Reservation Two

Kevin quotes from my article again:

Each generation has their own set of concerns with Christianity that must be overcome by the believers of that era. At one point it was the motion of the Earth. Not too long ago it was the issue of evolution and the age of the Earth. Today, I believe less non-Christians actually care about these things. They are far more concerned with what Christianity has to say about issues like sexual ethics.

Craig replies by saying, “While this is true, focusing on those types of concerns can make one’s apologetic faddish and tied to your immediate cultural situation, rather than constructing an apologetic that is of enduring quality.” He then goes on caution that in responding to trends and what is “hot” allows one’s work to be vulnerable because they will not last. He claims that he doesn’t want that for his life. Instead he wants his apologetic work to last throughout the generations.

I can certainty understand his reservations with this point, and once again realize the difference in what goals we deem most important. While Craig sees responding to current cultural objections as making one’s apologetic faddish, I see it as making one’s apologetic relevant! Here I think of Jesus and Paul and how they adjusted their apologetic to cater to the cultural and personal needs of their audience.

I think Craig and I both want to do our best to remove the actual barriers that are preventing others from accepting Christianity, however, it seems we may disagree as to what those barriers actually are. The main difference is that he is intent on removing barriers towards Christianity that I argue most people don’t actually have (given that most people aren’t atheists).

Reservation Three

Lastly, Kevin quotes me again:

For present purposes, I will argue that three of the biggest threats to the Christian faith are divine relativism, sexual ethics, and biblical illiteracy.

Craig responds to this by pointing out that my first two categories are objections, but the last category is not an objection. He stresses this point by mentioning it more than once.  He says, “biblical illiteracy is not an objection to Christianity; that’s just ignorance…”

The reason I categorized the points the way I did was to offer three different kinds (or types) of threats to Christianity. Craig’s response tempts me to believe I didn’t communicate that as well as I could have. He seems to have interpreted me as using the word “threat” to be synonymous with the word “objection,” which was not how I intended the word to be used. This would explain why he finds it odd that I categorically include biblical illiteracy along side the others. He adds, “what he (Jon) calls threats here are really of different natures. The first two are present objections to Christianity, whereas the third is just a kind of condition of our culture.”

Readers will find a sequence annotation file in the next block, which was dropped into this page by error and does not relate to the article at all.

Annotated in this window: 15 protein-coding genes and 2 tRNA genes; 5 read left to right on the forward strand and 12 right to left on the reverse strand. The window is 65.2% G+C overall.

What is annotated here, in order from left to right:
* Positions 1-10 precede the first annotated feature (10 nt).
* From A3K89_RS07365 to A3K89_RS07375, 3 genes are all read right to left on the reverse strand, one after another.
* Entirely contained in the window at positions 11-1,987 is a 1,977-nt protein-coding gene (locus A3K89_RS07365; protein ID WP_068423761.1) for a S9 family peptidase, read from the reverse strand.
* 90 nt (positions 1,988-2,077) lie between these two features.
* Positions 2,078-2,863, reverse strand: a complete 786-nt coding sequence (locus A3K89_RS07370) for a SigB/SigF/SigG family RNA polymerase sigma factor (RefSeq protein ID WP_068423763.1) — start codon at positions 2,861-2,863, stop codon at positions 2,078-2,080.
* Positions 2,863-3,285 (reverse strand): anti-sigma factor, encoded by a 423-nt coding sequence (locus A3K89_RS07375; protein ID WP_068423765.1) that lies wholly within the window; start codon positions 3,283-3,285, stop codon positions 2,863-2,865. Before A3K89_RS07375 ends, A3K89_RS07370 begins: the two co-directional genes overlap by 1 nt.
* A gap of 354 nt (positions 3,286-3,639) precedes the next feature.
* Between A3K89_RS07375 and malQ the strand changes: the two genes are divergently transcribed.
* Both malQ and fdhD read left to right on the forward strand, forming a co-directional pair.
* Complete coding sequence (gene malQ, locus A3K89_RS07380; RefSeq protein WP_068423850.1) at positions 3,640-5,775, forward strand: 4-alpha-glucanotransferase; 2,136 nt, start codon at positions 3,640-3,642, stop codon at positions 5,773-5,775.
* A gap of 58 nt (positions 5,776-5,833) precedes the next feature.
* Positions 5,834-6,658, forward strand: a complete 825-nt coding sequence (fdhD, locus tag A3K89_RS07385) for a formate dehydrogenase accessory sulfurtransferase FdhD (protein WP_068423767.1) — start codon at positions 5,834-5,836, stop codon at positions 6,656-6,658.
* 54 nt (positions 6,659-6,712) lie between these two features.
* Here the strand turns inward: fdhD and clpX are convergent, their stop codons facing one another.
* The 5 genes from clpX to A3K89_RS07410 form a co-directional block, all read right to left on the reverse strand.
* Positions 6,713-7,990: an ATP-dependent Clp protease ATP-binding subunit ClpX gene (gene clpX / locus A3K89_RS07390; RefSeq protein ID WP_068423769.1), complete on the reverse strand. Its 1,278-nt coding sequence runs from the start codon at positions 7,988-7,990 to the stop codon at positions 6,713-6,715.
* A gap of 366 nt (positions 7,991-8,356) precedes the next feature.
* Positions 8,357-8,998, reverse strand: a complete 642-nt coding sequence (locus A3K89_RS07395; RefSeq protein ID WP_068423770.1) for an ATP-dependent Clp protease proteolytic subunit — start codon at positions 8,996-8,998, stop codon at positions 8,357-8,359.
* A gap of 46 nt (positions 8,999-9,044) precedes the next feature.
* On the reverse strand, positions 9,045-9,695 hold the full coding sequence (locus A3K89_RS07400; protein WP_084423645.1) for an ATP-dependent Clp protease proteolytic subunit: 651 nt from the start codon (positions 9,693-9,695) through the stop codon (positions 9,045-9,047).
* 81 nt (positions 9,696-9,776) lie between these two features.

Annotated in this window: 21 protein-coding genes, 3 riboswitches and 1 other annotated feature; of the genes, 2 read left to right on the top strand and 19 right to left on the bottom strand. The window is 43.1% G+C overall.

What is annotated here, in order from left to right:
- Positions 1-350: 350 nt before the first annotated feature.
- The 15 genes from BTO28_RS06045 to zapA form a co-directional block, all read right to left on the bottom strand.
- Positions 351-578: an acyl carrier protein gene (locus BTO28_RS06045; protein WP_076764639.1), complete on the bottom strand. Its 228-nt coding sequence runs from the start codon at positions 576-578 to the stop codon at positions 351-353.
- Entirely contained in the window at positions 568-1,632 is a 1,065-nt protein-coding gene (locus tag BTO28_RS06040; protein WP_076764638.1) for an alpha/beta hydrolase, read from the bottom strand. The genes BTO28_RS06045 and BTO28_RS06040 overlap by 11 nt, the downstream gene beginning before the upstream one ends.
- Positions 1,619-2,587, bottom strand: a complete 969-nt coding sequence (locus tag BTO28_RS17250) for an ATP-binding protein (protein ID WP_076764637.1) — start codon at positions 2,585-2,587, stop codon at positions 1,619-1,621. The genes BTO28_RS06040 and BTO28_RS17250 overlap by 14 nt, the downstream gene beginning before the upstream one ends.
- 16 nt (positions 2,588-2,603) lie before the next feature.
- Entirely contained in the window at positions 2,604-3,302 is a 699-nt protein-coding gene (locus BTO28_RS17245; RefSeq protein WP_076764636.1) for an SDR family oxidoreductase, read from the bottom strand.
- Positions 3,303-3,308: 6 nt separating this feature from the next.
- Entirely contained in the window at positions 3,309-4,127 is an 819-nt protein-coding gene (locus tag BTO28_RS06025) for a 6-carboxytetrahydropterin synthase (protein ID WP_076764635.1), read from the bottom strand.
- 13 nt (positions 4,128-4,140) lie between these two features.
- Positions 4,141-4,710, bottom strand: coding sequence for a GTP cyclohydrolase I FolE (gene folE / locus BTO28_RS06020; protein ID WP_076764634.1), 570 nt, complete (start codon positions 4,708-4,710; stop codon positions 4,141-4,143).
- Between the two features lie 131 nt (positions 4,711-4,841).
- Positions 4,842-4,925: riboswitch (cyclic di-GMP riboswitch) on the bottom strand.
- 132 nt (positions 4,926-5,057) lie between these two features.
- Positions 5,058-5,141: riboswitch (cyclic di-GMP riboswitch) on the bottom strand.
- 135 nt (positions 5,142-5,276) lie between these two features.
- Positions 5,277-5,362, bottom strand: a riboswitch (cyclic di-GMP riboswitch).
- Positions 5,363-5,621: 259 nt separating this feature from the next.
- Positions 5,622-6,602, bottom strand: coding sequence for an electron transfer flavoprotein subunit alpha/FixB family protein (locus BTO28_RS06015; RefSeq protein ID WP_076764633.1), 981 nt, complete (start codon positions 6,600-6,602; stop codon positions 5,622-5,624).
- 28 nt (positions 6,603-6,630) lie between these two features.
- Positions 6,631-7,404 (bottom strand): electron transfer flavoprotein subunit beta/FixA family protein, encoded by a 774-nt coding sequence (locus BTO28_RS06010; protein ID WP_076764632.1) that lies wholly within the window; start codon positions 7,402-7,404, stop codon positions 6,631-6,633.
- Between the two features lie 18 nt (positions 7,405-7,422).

I must admit that without further clarity, I may be incorrect in Craig’s interpretation, and will gladly modify my statements if I am in error. However, the categories I made were meant to be informative threats rather than proper objections to Christianity. Something doesn’t need to be an objection in order to be a threat.

Conclusion

I want to express my appreciation and gratitude for all that Dr. Craig and Kevin Harris are doing. It is difficult to overstate the impact of Christianity in academia that Dr. Craig has made. I also wish to say that I am thankful for them sharing their thoughts on my article.

I hope this brief response clarifies that I am not against apologetics geared towards atheism. My objective was not to show that they don’t have value, but rather emphasize why it is crucial that we balance our apologetic resources to meet the demands of culture.

Lastly, I hope to be clear that I am not against apologists; I am an apologist myself who has dedicated the last several years to the serious study and use of apologetics. Instead, I am right along side of you all, doing my best to help as much as I can!